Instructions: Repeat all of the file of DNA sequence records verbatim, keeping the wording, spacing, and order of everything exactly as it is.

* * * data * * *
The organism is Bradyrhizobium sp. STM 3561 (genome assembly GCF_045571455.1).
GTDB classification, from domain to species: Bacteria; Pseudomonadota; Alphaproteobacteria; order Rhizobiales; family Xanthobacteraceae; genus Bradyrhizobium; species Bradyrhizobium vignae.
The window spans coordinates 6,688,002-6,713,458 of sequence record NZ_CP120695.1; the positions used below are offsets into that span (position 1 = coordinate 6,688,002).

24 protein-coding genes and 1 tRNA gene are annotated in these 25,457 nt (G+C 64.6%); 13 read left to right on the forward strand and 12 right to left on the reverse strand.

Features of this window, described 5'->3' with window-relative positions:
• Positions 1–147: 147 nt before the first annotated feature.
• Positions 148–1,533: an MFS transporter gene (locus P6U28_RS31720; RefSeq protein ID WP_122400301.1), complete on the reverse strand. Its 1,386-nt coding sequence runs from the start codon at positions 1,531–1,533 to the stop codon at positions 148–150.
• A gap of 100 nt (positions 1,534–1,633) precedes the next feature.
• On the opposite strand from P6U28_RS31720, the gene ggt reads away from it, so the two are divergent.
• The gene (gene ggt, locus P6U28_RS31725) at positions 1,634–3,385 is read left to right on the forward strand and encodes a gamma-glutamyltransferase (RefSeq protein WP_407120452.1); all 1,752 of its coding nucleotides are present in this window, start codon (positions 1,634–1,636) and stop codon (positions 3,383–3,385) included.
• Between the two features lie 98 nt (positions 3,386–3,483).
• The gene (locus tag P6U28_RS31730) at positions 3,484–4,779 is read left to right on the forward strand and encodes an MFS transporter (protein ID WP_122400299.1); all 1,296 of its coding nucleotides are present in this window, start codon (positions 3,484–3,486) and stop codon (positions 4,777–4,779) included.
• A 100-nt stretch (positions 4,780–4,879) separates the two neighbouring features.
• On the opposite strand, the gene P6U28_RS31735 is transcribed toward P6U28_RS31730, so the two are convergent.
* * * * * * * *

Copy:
The organism is Bradyrhizobium sp. STM 3561 (genome assembly GCF_045571455.1).
GTDB classification, from domain to species: Bacteria; Pseudomonadota; Alphaproteobacteria; order Rhizobiales; family Xanthobacteraceae; genus Bradyrhizobium; species Bradyrhizobium vignae.
The window spans coordinates 6,688,002-6,713,458 of sequence record NZ_CP120695.1; the positions used below are offsets into that span (position 1 = coordinate 6,688,002).

24 protein-coding genes and 1 tRNA gene are annotated in these 25,457 nt (G+C 64.6%); 13 read left to right on the forward strand and 12 right to left on the reverse strand.

Features of this window, described 5'->3' with window-relative positions:
• Positions 1–147: 147 nt before the first annotated feature.
• Positions 148–1,533: an MFS transporter gene (locus P6U28_RS31720; RefSeq protein ID WP_122400301.1), complete on the reverse strand. Its 1,386-nt coding sequence runs from the start codon at positions 1,531–1,533 to the stop codon at positions 148–150.
• A gap of 100 nt (positions 1,534–1,633) precedes the next feature.
• On the opposite strand from P6U28_RS31720, the gene ggt reads away from it, so the two are divergent.
• The gene (gene ggt, locus P6U28_RS31725) at positions 1,634–3,385 is read left to right on the forward strand and encodes a gamma-glutamyltransferase (RefSeq protein WP_407120452.1); all 1,752 of its coding nucleotides are present in this window, start codon (positions 1,634–1,636) and stop codon (positions 3,383–3,385) included.
• Between the two features lie 98 nt (positions 3,386–3,483).
• The gene (locus tag P6U28_RS31730) at positions 3,484–4,779 is read left to right on the forward strand and encodes an MFS transporter (protein ID WP_122400299.1); all 1,296 of its coding nucleotides are present in this window, start codon (positions 3,484–3,486) and stop codon (positions 4,777–4,779) included.
• A 100-nt stretch (positions 4,780–4,879) separates the two neighbouring features.
• On the opposite strand, the gene P6U28_RS31735 is transcribed toward P6U28_RS31730, so the two are convergent.